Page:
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Theodore Roosevelt, President
For TR, the nation s highest office was never a burden; he loved the job, and Americans loved him for loving it
June/july 1981 | Volume 32, Issue 4
The Rise of Theodore Roosevelt in 1980 and is now at work on a second volume. This essay was delivered as a speech, in somewhat longer form, at a recent symposium on presidential personality at the National Portrait Gallery in Washington.If Theodore Roosevelt seems to push his way into our pages with extraordinary frequency, it is because the force and variety of this “giant,” “over-engined” man appear to be endless. The following study of TR’s personality—which so well illustrates this point—was written by Edmund Morris, who won the Pulitzer prize for
Let us dispose, in short order, with Theodore Roosevelt’s faults. He was an incorrigible preacher of platitudes; or to use Elting E. Morison’s delicious phrase, he had “a recognition, too frequently and precisely stated, of the less recondite facts of life.” He significantly reduced the wildlife population of some three continents. He piled his dessert plate with so many peaches that the cream spilled over the sides. And he used to make rude faces out of the presidential carriage at small boys in the streets of Washington.
Now those last two faults are forgivable if we accept British diplomat Cecil Spring-Rice’s advice, “You must always remember the President is about six.” The first fault—his preachiness—is excused by the fact that the American electorate dearly loves a moralist. As to the second and most significant fault—Theodore Roosevelt’s genuine blood-lust and desire to destroy his adversaries, whether they be rhinoceroses or members of the United States Senate—it is paradoxically so much a part of his virtues, both as a man and a politician, that I will come back to it in more detail later.
One of the minor irritations I have to contend with as a biographer is that whenever I go to the library to look for books about Roosevelt, Theodore, they infallibly are mixed up with books about Roosevelt, Franklin—and I guess FDR scholars have the same problem in reverse. Time was when the single word “Roosevelt” meant only Theodore; FDR himself frequently had to insist, in the early thirties, that he was not TR’s son. He was merely a fifth cousin, and what was even more distant, a Democrat to boot. In time, of course, Franklin succeeded in preempting the early meaning of the word “Roosevelt,” to the point that TR’s public image, which once loomed as large as Washington’s and Lincoln’s, began to fade like a Cheshire cat from popular memory. By the time of FDR’s own death in 1945, little was left but the ghost of a toothy grin.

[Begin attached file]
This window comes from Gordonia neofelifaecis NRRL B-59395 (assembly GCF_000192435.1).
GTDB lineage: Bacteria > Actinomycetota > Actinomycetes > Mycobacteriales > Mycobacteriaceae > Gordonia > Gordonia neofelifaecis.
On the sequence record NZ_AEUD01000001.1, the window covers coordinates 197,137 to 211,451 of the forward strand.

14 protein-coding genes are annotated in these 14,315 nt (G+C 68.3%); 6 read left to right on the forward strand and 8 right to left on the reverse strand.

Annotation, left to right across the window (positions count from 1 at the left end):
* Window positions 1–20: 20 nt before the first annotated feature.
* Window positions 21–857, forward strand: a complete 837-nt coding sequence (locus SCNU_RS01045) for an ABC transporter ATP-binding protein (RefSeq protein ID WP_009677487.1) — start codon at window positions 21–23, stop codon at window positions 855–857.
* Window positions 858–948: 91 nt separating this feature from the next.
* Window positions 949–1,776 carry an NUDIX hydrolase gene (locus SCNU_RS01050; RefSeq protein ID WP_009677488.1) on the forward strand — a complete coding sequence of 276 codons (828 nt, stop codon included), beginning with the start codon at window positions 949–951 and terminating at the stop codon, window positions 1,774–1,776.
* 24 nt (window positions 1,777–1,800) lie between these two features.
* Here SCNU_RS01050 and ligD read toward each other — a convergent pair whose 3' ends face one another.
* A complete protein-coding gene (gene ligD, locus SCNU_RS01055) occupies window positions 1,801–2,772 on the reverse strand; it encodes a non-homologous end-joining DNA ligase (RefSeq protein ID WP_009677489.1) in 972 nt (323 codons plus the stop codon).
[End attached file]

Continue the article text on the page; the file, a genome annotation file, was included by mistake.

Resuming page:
Only a few veterans of the earlier Roosevelt era survived to testify that if Franklin was the greater politician, it was only by a hairsbreadth, and as far as sheer personality was concerned, Theodore’s superiority could be measured in spades. They pointed out that FDR himself declared, late in life, that his “cousin Ted” was the greatest man he ever knew.
Presently the veterans too died. But that ghostly grin continued to float in the national consciousness, as if to indicate that its owner was meditating a reappearance. I first became aware of the power behind the grin in Washington, in February of 1976. The National Theater was trying out an ill-fated musical by Alan Lerner and Leonard Bernstein, 1600 Pennsylvania Avenue . For two and a half hours Ken Howard worked his way through a chronological series of impersonations of historic Presidents. The audience sat on its hands, stiff with boredom, until the very end, when Mr. Howard clamped on a pair of pince-nez and a false mustache, and bared all his teeth in a grin. The entire theater burst into delighted applause.
What intrigued me was the fact that few people there could have known much about TR beyond the obvious clichés of San Juan Hill and the Big Stick. Yet somehow, subconsciously, they realized that here for once was a positive President, warm and tough and authoritative and funny, who believed in America and who, to quote Owen Wister, “grasped his optimism tight lest it escape him.”